The Conceptual Competencies Curriculum research project seeks to develop a curriculum framework that will change the direction of our current education system. Through this research project, student Megan Priest will establish a better understanding of the areas where our current education system needs improvements.
“Our education system was designed during the Industrial Revolution to emulate an assembly line for factories. Inserting bells, having kids raise their hands, and grouping subjects together, was all created for people to know how to work in a factory. It was expected that when they graduate from high school, they would automatically understand how to work in a factory, and it would make that transition a lot easier,” explains Priest.
“This is still going on today even though it is not the type of society we live in anymore. Our communities have evolved so much. We are not industrial. We are much more technologically advanced," says Priest.
The idea that the education system has not transitioned to more contemporary practices motivated Priest to develop a Conceptual Competencies Curriculum. “Essentially right now we are creating a generation of kids to be workers. Instead, I think we should focus more on building a fully functional person with self-regulatory skills and the ability to understand their identity and then contributing that into our environment and surroundings,” explains Priest.
In collaboration with faculty advisor Jodi Meyer-Mork, Priest came up with four pillars that will differentiate the conceptual competencies curriculum from our current educational system.
The four pillars include: developmentally appropriate practices, relationship-building programs, project and play-based learning, and social-emotional learning.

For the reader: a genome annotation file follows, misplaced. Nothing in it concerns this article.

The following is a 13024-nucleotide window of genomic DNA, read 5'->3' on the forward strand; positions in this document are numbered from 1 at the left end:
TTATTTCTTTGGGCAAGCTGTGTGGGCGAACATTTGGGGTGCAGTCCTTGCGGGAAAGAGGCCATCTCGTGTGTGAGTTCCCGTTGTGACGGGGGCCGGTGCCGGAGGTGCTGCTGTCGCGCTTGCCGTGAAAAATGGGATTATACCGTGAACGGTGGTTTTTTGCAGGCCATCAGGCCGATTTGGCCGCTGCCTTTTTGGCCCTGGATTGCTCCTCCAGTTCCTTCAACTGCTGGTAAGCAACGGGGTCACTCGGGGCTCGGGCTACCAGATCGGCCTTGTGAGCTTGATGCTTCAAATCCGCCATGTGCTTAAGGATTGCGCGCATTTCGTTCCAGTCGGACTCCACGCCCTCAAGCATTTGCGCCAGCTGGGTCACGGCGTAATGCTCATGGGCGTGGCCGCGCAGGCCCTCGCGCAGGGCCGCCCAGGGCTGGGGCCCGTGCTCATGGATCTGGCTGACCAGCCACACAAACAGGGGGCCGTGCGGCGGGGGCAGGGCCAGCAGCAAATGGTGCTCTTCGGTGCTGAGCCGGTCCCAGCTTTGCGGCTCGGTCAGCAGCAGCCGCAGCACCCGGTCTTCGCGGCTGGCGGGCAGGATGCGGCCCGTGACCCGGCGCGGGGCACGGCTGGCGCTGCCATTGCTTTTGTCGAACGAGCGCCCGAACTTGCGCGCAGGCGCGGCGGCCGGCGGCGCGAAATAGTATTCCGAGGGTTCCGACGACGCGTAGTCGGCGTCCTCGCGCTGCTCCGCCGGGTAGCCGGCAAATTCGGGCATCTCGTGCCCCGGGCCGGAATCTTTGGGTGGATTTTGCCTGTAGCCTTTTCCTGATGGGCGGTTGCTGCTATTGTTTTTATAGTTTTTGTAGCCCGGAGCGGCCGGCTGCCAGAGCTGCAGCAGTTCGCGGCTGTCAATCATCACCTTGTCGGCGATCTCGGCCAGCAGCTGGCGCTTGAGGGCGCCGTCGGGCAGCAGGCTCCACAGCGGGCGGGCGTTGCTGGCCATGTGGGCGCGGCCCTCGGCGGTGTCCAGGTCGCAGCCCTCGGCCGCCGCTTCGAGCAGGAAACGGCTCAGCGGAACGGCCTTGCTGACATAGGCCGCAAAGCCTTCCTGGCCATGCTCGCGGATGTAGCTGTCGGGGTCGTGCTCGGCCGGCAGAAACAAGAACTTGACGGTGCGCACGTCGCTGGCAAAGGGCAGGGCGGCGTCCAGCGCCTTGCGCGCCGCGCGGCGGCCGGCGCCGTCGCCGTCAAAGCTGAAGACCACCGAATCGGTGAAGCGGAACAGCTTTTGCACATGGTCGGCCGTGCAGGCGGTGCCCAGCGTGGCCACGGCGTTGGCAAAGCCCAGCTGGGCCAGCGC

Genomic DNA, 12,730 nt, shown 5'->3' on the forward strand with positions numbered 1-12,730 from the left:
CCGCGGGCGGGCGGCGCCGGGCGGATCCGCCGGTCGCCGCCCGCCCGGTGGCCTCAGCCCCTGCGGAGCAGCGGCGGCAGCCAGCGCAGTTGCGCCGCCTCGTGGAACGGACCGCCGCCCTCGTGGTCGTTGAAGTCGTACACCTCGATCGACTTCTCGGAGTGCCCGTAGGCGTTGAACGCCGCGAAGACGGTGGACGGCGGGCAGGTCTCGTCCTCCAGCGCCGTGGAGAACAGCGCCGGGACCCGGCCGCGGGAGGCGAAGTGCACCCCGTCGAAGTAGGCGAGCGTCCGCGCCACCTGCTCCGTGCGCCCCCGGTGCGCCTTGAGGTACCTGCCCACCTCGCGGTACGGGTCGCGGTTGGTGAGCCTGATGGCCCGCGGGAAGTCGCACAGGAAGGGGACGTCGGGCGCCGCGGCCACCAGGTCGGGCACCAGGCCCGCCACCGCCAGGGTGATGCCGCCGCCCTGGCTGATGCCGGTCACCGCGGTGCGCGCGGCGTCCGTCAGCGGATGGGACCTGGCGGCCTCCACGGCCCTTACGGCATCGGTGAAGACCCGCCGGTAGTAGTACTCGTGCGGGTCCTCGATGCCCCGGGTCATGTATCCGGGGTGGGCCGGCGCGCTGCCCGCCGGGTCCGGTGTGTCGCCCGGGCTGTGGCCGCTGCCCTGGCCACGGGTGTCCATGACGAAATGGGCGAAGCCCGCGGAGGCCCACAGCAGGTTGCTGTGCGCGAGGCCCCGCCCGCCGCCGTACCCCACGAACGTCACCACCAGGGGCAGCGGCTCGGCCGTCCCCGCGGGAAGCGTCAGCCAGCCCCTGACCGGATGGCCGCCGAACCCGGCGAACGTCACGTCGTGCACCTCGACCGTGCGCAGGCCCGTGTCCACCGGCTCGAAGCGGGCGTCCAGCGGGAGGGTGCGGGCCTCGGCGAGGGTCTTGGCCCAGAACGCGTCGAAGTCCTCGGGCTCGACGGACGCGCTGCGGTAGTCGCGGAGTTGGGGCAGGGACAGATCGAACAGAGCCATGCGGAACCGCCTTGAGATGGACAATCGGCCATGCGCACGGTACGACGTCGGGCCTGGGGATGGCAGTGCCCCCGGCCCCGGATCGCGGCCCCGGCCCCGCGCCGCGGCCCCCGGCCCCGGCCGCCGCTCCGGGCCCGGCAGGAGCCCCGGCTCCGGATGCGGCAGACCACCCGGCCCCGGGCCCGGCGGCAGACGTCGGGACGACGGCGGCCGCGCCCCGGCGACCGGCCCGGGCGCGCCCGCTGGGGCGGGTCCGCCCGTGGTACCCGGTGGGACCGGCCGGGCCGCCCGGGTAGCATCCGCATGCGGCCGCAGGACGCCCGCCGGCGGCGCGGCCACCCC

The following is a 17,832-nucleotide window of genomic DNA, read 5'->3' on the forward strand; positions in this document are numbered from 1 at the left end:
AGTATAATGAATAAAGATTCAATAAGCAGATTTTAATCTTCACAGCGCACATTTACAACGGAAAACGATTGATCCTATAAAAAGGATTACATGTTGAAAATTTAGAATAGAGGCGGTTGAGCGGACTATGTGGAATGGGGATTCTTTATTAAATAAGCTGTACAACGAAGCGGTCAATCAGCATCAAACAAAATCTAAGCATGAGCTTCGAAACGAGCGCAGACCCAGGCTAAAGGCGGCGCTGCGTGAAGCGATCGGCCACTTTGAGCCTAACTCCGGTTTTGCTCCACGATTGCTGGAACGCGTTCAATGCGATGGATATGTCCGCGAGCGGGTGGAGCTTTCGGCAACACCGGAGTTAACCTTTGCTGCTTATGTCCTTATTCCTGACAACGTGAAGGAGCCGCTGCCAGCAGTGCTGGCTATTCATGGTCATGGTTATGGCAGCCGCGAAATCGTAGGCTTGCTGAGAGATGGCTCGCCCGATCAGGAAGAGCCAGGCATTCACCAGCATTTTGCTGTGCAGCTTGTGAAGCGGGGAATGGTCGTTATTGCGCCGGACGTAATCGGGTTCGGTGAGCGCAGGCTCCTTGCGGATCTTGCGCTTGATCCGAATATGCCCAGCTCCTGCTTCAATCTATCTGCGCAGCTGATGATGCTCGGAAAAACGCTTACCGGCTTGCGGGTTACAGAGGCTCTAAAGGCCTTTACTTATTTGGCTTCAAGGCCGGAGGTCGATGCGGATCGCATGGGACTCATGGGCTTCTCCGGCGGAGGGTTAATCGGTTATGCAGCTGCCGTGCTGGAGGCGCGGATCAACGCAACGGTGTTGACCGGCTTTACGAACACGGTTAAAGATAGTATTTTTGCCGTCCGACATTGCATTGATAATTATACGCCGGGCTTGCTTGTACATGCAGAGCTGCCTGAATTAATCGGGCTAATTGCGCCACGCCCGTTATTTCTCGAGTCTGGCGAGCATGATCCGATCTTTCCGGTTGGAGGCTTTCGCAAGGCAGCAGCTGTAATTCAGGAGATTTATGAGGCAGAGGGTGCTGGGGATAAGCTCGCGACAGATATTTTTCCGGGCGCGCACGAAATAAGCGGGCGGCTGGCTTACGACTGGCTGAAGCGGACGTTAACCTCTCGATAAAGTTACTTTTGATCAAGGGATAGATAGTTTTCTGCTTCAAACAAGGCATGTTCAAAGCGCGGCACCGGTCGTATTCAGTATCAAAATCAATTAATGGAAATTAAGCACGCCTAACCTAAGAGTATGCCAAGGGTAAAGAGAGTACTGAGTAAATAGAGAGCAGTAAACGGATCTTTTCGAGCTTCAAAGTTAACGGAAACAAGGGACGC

“These pillars are important for nurturing oneself and then building who they are, their identity, and then being able to share that within their community. These are all great strategies that normally aren't provided until you grow up, go to college, or move on to a career. Instead, they should be provided at an earlier life stage. By having all of these concepts implemented at such a young age, you're able to start grasping them and building your academics upon it.” says Priest.
“These pillars for learning encourage students to take initiative. They’re aware that they can investigate and don't always need an adult to direct them and their education. It’s essential that students know how to learn on their own, be passionate, and develop their interests and it can also encompass what's being taught in school,” adds Meyer-Mork.
Before starting this research project, Priest had different plans for her future. The opportunity to research an area she’s passionate about has helped her to find a sense of vocation.
“Conducting this research has encouraged me to go into curriculum development and instruction. I've decided that I'm going to go to graduate school and continue researching this because I am passionate about it,” says Priest.
Moving forward into her remaining years of education at Luther, Priest will continue to work on developing this new curriculum framework with a narrower focus.
“Within the next couple of years at Luther, I’ve decided that my research would be more effective if I narrow my focus on one age range, either early childhood or high school, so I could get an in-depth understanding of what a curriculum would consist of at that point of education.”
“An important part of education is that students understand how to learn on their own and be passionate. So to be lifelong learners, whether you're a teacher or whatever you're doing in life, it is important to be curious.”
—Professor Jodi Meyer-Mork
“No one has been altering education. They've been keeping it the same standard way and I think that's the problem. We are more focused on testing than innovating and giving them the tools they need to empower themselves.”